Healthy Cooking: Mexican is the answer for healthy, tasty, easy dinner


In my kitchen, Mexican food is the answer. What can I make that doesn’t require an extra trip to the market? Mexican food. How can I comfort exam-freaked kiddos? Mexican food. What did the dog get into? You know. Whether I’m whipping up authentic sopes, or unabashedly Tex-Mex tacos, the only challenge of this crave-worthy cuisine is the fact that it’s so darn easy (and delicious) to pile on extra calories, fat and sodium. For this column, I reconstructed my go-to weeknight chilaquiles recipe with an eye toward fresh ingredients and thoughtful preparation.

Traditional chilaquiles (chee-lah-keel-aze) is a quickie dish that’s a gift to harried cooks and starving teenagers. Chopped up tortilla pieces are fried, then cooked in a spicy red or green mole and topped with your favorite add-ons. In desperate times, I’ve cheated by drowning half a bag of stale tortilla chips in a trough of warmed jarred salsa, and topping them with fried eggs to up the protein and hide my shame. Skipping the oil by baking the tortillas was a no-brainer first step. Even better, I cut up low-carb, fiber-rich whole-wheat tortillas, which contain only a fraction of the usual calories. These light, tasty triangles toasted in just 8 minutes, which is less time than it takes me to heat up the fryer. If a gluten sensitivity banishes wheat from your table, you can still skip the oil bath by oven-baking your favorite corn tortillas.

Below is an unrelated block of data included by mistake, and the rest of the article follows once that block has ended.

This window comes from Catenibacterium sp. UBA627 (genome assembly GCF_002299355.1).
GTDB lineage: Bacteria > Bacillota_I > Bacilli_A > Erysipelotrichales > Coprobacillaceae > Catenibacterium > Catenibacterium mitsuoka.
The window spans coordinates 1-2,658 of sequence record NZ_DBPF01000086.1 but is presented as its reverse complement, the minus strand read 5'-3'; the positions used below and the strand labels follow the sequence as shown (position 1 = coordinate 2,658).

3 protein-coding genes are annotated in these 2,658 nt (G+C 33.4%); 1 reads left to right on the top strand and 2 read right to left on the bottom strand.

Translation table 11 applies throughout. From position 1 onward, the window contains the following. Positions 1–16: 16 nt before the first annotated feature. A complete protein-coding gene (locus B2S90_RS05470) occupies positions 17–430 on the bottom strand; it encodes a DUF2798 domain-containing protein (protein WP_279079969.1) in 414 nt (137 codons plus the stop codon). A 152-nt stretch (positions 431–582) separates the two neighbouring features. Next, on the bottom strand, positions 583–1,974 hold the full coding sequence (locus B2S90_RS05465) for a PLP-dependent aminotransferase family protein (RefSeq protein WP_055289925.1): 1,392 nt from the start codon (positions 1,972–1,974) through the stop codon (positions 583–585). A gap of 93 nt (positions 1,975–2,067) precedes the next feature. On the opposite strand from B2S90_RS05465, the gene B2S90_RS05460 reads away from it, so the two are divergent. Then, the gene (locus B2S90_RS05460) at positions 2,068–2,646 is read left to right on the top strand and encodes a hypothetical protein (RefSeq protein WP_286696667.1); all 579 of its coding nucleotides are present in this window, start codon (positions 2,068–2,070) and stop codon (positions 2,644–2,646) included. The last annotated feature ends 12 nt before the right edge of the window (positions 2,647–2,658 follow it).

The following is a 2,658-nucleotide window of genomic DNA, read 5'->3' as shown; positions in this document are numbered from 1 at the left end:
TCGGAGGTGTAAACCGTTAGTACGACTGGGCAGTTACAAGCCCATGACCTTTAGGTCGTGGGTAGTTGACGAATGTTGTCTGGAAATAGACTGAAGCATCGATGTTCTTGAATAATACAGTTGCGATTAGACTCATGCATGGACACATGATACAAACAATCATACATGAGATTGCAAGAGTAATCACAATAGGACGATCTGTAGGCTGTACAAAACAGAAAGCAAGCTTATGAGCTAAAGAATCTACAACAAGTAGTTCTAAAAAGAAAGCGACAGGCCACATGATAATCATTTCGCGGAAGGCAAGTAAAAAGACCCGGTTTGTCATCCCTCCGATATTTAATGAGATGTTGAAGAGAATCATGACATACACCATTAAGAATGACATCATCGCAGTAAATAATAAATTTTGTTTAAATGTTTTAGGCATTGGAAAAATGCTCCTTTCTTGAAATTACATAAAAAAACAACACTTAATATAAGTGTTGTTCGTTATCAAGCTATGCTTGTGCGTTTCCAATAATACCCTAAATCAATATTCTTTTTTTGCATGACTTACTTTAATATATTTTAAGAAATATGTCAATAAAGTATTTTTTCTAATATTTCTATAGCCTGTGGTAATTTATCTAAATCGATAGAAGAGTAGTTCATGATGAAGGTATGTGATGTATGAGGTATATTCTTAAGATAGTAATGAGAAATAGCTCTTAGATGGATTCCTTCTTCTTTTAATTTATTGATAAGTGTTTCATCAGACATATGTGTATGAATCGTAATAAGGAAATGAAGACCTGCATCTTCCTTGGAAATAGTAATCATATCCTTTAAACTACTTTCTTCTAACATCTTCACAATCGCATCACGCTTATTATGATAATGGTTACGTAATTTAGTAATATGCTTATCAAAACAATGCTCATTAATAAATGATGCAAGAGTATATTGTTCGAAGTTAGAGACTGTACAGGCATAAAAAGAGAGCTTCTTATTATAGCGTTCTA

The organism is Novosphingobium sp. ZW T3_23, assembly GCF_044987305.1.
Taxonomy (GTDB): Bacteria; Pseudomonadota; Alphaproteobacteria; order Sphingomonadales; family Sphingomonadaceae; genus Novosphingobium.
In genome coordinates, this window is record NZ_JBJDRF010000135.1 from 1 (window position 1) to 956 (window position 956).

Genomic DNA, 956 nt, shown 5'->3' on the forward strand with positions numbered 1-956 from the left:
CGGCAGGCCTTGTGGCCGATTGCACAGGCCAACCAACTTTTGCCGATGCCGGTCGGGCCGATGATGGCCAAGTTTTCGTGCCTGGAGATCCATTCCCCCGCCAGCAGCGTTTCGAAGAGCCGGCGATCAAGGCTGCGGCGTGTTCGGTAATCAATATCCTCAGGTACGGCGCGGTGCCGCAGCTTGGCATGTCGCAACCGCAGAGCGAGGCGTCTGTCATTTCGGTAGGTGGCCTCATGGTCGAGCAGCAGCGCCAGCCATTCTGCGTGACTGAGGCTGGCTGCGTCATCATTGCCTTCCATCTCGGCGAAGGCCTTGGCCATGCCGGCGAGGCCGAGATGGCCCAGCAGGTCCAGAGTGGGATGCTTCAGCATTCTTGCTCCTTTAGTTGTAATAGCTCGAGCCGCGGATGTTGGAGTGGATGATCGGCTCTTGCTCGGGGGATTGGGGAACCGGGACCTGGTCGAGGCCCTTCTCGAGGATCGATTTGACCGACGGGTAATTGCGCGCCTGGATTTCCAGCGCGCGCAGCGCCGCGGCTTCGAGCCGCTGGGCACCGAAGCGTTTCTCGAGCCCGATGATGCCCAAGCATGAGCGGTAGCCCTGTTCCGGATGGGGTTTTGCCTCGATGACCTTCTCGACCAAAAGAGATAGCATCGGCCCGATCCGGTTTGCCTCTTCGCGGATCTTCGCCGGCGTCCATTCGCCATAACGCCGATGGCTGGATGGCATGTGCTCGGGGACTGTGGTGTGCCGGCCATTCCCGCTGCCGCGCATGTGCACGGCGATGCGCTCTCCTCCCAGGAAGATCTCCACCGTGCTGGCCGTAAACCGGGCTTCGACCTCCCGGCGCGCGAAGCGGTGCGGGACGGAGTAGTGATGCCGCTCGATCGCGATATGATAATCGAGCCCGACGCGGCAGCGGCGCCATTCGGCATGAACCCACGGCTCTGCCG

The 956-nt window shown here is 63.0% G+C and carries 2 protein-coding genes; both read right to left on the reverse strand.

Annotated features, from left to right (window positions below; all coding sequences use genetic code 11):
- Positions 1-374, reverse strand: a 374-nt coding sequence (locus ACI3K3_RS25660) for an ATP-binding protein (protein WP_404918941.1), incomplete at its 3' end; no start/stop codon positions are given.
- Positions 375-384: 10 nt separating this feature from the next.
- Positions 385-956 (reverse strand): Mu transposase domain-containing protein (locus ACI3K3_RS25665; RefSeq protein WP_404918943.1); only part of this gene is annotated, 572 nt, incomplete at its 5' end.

I used to think prepared salsa was as healthy as a salad, because, you know, it’s all veggies. That was before I took a gander at the sodium content on my jar of choice. The salt from the salsa alone in my cheater chilaquiles hits the American Heart Association’s recommended daily limit of sodium. So instead of pulling a few jars off the market shelf, I grabbed a pint of freshly chopped pico de gallo from the refrigerator section of my produce department. In an ideal world, you would make the pico yourself, since it’s just chopped tomatoes, jalapeno peppers, white onion and cilantro. However, I’m very comfortable adding “not a weeknight vegetable chopper” to my list of imperfections and moving on. The pico was fresh and tasty, but when I tossed it with the baked chips, my test recipe was too dry. Two cans of no-salt-added diced tomatoes added liquid and savory flavors without the extra sodium. Not a fan of canned tomatoes? A splash of low-sodium chicken broth works, too.

A little protein rounds out the dish. I used half a pound of lean ground turkey in this recipe, but you can substitute virtually any leftover that’s currently residing in your refrigerator. A cup of shredded baked chicken, some warm pinto beans, and yes, fried/poached/scrambled eggs all pair beautifully. Instead of finishing with “fat” (I’m looking at you, fistfuls of cheddar and sour cream), think “flavor.” Fresh lime juice, cilantro, jalapeno and a flurry of queso fresco brighten your chilaquiles without literally or figuratively weighing it down.

What’s for dinner that’s healthy? Indeed, it’s Mexican food.


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